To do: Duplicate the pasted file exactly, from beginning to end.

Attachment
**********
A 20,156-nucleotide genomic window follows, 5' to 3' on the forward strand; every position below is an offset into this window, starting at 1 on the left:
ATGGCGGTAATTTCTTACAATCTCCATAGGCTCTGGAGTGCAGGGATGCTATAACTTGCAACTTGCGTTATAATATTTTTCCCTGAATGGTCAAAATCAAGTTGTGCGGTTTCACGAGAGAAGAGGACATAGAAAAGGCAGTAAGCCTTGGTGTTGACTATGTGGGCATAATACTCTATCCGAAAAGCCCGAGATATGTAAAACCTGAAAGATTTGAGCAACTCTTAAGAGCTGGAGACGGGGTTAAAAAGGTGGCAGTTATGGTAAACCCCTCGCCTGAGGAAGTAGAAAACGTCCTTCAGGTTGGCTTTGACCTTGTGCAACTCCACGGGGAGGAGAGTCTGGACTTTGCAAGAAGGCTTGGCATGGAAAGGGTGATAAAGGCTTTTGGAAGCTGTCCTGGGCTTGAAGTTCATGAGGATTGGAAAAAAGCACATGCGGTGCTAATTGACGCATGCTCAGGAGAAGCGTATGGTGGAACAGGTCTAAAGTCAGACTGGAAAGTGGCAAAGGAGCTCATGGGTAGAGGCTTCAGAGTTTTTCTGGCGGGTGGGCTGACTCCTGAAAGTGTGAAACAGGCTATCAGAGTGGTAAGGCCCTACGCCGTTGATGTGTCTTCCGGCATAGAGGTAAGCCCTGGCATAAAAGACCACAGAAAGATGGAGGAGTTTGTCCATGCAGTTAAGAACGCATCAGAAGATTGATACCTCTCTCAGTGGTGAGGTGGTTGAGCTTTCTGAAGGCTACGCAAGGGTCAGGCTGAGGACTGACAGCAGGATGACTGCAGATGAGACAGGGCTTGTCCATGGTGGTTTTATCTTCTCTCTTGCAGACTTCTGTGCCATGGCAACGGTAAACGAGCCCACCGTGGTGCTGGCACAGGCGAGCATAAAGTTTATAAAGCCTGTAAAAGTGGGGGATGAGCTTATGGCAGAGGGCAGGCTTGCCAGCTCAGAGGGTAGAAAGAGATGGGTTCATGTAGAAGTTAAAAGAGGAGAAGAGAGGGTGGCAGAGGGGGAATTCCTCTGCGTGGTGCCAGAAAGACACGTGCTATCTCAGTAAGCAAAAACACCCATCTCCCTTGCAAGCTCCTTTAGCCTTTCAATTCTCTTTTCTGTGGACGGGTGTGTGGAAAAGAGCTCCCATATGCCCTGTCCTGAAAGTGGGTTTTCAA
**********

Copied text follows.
A 20,156-nucleotide genomic window follows, 5' to 3' on the forward strand; every position below is an offset into this window, starting at 1 on the left:
ATGGCGGTAATTTCTTACAATCTCCATAGGCTCTGGAGTGCAGGGATGCTATAACTTGCAACTTGCGTTATAATATTTTTCCCTGAATGGTCAAAATCAAGTTGTGCGGTTTCACGAGAGAAGAGGACATAGAAAAGGCAGTAAGCCTTGGTGTTGACTATGTGGGCATAATACTCTATCCGAAAAGCCCGAGATATGTAAAACCTGAAAGATTTGAGCAACTCTTAAGAGCTGGAGACGGGGTTAAAAAGGTGGCAGTTATGGTAAACCCCTCGCCTGAGGAAGTAGAAAACGTCCTTCAGGTTGGCTTTGACCTTGTGCAACTCCACGGGGAGGAGAGTCTGGACTTTGCAAGAAGGCTTGGCATGGAAAGGGTGATAAAGGCTTTTGGAAGCTGTCCTGGGCTTGAAGTTCATGAGGATTGGAAAAAAGCACATGCGGTGCTAATTGACGCATGCTCAGGAGAAGCGTATGGTGGAACAGGTCTAAAGTCAGACTGGAAAGTGGCAAAGGAGCTCATGGGTAGAGGCTTCAGAGTTTTTCTGGCGGGTGGGCTGACTCCTGAAAGTGTGAAACAGGCTATCAGAGTGGTAAGGCCCTACGCCGTTGATGTGTCTTCCGGCATAGAGGTAAGCCCTGGCATAAAAGACCACAGAAAGATGGAGGAGTTTGTCCATGCAGTTAAGAACGCATCAGAAGATTGATACCTCTCTCAGTGGTGAGGTGGTTGAGCTTTCTGAAGGCTACGCAAGGGTCAGGCTGAGGACTGACAGCAGGATGACTGCAGATGAGACAGGGCTTGTCCATGGTGGTTTTATCTTCTCTCTTGCAGACTTCTGTGCCATGGCAACGGTAAACGAGCCCACCGTGGTGCTGGCACAGGCGAGCATAAAGTTTATAAAGCCTGTAAAAGTGGGGGATGAGCTTATGGCAGAGGGCAGGCTTGCCAGCTCAGAGGGTAGAAAGAGATGGGTTCATGTAGAAGTTAAAAGAGGAGAAGAGAGGGTGGCAGAGGGGGAATTCCTCTGCGTGGTGCCAGAAAGACACGTGCTATCTCAGTAAGCAAAAACACCCATCTCCCTTGCAAGCTCCTTTAGCCTTTCAATTCTCTTTTCTGTGGACGGGTGTGTGGAAAAGAGCTCCCATATGCCCTGTCCTGAAAGTGGGTTTTCAA